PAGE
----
Part 1: Making some WoW videos. Part 2: Let’s talk MMOs for a second.

Late night weekend update for the blog but I want to squeeze this in before I get too busy. I made a video last night while playing WoW that I wanted to share. I’ve started to notice a theme from some of you surrounding a line of questioning: Do you still play MMOs? Yes, I do. I play World of Warcraft very, very casually.

Since I enjoy making videos about the games I’m playing, I decided to include WoW and start a series showcasing why and how I am having fun back in the MMO I thought I quit a dozen times.

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Now let’s chat about part 2 of this little question here. What’s with the state of the MMO industry? If you’re currently playing a handful of MMOs and you’re one of those people who can enjoy GW2 and SWTOR and ArcheAge and WildStar and you never quite understood why the population in those games was dismally low and the servers were merged then this isn’t going to be an answer you’ll comprehend. The MMO industry sucks in 2015, the talent is drying up worse than the reservoirs in California, and most simply aren’t worth the digital space they’re taking up on those MMO news sites desperate for page views.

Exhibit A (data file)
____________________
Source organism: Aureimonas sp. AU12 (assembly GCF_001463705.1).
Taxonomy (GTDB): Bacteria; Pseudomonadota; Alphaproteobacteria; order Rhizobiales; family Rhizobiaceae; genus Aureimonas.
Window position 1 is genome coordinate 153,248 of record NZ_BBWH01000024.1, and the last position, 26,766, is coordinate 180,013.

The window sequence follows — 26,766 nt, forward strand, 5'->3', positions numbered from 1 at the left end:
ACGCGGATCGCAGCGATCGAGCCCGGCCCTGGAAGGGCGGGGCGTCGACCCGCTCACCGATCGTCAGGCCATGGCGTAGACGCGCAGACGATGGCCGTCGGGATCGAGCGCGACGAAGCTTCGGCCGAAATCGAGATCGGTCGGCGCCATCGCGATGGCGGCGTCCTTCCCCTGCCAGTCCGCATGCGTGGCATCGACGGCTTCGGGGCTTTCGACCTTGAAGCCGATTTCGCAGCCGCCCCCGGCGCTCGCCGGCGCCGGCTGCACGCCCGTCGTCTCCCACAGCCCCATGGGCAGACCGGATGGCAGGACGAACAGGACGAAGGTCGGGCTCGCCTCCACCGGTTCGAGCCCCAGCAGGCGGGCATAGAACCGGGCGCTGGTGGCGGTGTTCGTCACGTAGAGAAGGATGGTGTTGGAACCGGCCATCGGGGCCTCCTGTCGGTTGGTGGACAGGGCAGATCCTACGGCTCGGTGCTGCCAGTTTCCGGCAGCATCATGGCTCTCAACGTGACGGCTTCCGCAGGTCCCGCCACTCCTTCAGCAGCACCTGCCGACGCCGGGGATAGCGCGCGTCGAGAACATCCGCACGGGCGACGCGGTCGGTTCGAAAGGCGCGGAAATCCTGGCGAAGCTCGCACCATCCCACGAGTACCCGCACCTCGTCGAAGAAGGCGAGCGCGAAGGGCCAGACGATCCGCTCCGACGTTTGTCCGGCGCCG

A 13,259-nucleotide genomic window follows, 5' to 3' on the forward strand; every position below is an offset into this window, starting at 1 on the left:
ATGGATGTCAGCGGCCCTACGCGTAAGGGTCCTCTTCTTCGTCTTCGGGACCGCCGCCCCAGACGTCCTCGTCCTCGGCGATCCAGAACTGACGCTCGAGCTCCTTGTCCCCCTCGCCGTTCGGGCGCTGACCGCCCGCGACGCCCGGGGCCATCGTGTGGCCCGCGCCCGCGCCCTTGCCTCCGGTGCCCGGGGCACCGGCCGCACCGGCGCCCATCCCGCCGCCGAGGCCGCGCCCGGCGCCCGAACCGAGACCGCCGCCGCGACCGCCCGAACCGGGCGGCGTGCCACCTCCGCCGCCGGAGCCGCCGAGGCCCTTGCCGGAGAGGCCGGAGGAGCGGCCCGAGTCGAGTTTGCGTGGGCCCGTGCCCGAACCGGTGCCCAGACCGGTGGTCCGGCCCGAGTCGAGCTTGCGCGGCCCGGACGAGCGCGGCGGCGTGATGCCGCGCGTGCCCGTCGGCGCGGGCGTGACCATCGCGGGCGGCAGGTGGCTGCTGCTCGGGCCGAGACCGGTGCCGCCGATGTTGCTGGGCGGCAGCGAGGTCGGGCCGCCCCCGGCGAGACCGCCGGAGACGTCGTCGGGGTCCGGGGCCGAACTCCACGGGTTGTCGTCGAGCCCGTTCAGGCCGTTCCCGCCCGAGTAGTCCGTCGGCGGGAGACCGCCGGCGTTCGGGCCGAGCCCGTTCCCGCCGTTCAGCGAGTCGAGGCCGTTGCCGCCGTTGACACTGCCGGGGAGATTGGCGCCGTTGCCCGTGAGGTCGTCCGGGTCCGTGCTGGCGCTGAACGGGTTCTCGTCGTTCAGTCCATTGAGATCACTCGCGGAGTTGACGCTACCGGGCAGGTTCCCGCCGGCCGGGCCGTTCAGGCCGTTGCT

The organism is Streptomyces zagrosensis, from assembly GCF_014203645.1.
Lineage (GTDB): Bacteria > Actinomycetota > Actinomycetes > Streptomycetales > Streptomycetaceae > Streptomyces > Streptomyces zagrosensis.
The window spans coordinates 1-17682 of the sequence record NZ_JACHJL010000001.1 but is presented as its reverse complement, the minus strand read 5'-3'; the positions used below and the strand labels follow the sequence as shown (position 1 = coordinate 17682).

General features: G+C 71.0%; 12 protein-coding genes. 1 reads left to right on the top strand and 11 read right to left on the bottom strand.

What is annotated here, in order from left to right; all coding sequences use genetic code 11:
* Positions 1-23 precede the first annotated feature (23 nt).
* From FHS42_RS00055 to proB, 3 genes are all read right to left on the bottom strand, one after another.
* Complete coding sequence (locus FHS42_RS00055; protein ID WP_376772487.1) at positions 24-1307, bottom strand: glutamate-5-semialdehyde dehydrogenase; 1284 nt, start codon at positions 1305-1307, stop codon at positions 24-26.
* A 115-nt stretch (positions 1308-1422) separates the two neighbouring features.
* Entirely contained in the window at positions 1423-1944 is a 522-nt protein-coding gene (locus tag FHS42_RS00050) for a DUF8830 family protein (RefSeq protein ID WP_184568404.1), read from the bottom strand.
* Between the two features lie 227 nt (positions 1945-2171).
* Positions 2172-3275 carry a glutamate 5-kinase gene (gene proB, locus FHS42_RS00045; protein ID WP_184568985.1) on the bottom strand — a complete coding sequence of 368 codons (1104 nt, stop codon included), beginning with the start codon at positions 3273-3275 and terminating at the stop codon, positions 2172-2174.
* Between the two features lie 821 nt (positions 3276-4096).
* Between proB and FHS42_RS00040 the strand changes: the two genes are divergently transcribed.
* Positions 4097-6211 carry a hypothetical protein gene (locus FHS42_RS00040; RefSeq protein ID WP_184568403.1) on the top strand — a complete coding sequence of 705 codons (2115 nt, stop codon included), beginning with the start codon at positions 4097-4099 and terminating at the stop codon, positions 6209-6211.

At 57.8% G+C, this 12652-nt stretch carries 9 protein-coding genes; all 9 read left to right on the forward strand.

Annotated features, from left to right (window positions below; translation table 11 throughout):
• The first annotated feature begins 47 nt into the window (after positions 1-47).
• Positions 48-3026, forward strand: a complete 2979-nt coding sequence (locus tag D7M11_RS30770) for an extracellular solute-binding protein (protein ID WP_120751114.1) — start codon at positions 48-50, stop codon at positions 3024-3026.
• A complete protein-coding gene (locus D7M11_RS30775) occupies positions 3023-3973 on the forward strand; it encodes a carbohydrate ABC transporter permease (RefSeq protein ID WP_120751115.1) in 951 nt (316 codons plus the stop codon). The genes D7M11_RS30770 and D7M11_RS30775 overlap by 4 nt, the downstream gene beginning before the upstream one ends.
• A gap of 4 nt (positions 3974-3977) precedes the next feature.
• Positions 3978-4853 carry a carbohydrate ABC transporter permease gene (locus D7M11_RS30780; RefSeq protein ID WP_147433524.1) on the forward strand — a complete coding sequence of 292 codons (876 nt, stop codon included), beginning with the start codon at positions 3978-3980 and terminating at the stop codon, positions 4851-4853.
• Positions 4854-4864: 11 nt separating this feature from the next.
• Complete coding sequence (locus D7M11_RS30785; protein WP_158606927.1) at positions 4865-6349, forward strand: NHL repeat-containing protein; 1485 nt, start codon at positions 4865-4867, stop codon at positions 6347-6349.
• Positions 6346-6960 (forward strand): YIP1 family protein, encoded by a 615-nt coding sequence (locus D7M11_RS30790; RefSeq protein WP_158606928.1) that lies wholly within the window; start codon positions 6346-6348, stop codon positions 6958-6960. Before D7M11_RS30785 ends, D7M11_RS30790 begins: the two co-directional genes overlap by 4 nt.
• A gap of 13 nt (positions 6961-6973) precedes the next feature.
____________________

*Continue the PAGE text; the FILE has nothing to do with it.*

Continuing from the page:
I certainly do not enjoy them, so I don’t play them. There are a couple… maybe as many as 3… MMOs on the distant horizon worth even thinking about, but I have trouble getting excited right now. I think Camelot Unchained has the most potential for anything related to PvP. They just announced like a bazillion classes would be in the game, and I’ll write something on that soon.  Crowfall … let’s just say I have my “I told you so” post already written. Yeah, that sums it up.